The 2021 NFL Playoffs mark the league’s first postseason featuring seven playoff teams in each conference. In the AFC, the seventh spot was well-deserved, going to an 11-win Indianapolis Colts squad. In the NFC, however, there were two playoff teams, the Chicago Bears and the Washington Football Team, with eight or fewer wins.
The Bears had little hope for a deep playoff run.
The Bears had a string of success after benching Nick Foles for Mitch Trubisky, scoring 30 points in four of their next five games. Even if Trubisky is able to put together some magic in the first round—and with plenty of talent at the skill positions, it’s not out of the question—it was hard to imagine his play being consistent enough to get them past the divisional round.
Washington faced a similar challenge. Their pass rush may have been the best in football, but their offense had been abysmal. Terry McLaurin had been the lone bright spot in an offense that has seen three different starting quarterbacks in the past 12 weeks.
Tom Brady’s struggles when pressured prompted many to wonder if they had the potential to upset the Tampa Bay Buccaneers in the first round, but the Bucs’ strong defense was unlikely to allow Antonio Gibson to carry the team on the ground.
The same can be said of the Los Angeles Rams, who went on the road against the Seattle Seahawks in the first round. Yes, the Rams have an elite defense. Yes, they have depth at wide receiver, tight end, and running back. Yet, their season lies in the hands of John Wofford, a former private equity analyst just two years ago.
His first start came in Week 17 after Jared Goff fractured his thumb. The Rams won their game against the Cardinals, but not convincingly against an injured Kyler Murray. Even though Goff play, he wasn’t fresh, and he was unlikely to secure a win in the wildcard round.
Of the bottom-four seeds in the NFC, Tampa Bay seems to be the only one with a legitimate shot at making some noise in the playoffs. Brady’s play has been night-and-day all season. His 40 touchdowns and 12 interceptions is fantastic for anyone, let alone a 43-year-old, but his play in primetime games has led to concerns.
Still, the Bucs’ stout defense can keep them in the game even when Brady falters. They have the firepower to keep up with anybody, but in a top-heavy NFC, it will be tough for Tampa to make it any further than the conference championship game.
With that being said, the Bucs came out on top against Washington, 31-23.
Despite being only the 3-seed, the Seahawks might be the best team in the NFC right now.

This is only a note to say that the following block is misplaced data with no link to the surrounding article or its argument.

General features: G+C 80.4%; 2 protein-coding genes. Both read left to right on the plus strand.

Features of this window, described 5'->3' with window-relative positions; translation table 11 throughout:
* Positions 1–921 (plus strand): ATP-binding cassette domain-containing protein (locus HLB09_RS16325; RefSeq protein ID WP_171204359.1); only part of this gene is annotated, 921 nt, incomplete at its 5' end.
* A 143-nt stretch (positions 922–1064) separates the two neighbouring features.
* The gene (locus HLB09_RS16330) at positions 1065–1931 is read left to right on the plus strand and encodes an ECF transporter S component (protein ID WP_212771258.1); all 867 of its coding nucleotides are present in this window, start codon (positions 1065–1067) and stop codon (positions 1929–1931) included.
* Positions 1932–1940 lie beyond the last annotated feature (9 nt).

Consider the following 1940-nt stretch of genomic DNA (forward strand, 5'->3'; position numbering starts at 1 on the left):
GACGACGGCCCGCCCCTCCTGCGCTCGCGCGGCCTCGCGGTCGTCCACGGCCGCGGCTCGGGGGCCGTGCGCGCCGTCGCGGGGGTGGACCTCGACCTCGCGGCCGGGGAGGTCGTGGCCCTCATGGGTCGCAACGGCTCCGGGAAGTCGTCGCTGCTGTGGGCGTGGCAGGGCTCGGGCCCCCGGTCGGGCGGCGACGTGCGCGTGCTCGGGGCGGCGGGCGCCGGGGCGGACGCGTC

The biggest concern for Seattle all season had been their historically-bad pass defense, but that same defense has transformed itself into one of the league’s best over the last several weeks. When that defense is making plays to prevent every game from turning into a shootout, it’s difficult to imagine any team from the NFC beating the Seahawks.
Nonetheless, they fell to the Rams, 30-20.
The Saints, on the other hand, may be the hardest team in the league to evaluate. Every year, they seem to be a contender; their defense improved this season and Alvin Kamara has shown himself to be arguably the most dangerous running back in the league.
Still, something about them just seems unthreatening.
Maybe it’s the locker room tensions dating back to the offseason. Maybe it’s the way that Drew Brees has looked just average for the first time in years. Maybe it’s just the fatigue of seeing them go into the playoffs as a Super Bowl favorite every year, just to be upset by an inferior team in the divisional round. Regardless of the reasoning, something about this 2-seed just doesn’t feel like a 2-seed.
Still they were able to handle the Bears, taking them down 21-9.
The top seed in the NFC and favorites to advance to the Super Bowl are the Green Bay Packers. Aaron Rodgers has put together a career year in 2020 following his lackluster 2019 campaign.
No quarterback ever has thrown 48 touchdowns and only five interceptions before Rodgers did so this year, making himself the odds-on favorite to win the MVP award. Their potent passing attack combined with one of the league’s best running backs in Aaron Jones makes them an offense to be reckoned with.
With their defense also firing on all cylinders, and Lambeau Field’s frozen tundra making them one of the only teams to have a true home-field advantage in the world of COVID-19, it was hard to see them not advancing to at least the conference championship game, which they did, holding off the Rams by a score of 32-18.
In the AFC, last Saturday’s playoff between the Bills and the Colts was the first time all season that the Colts have been underdogs.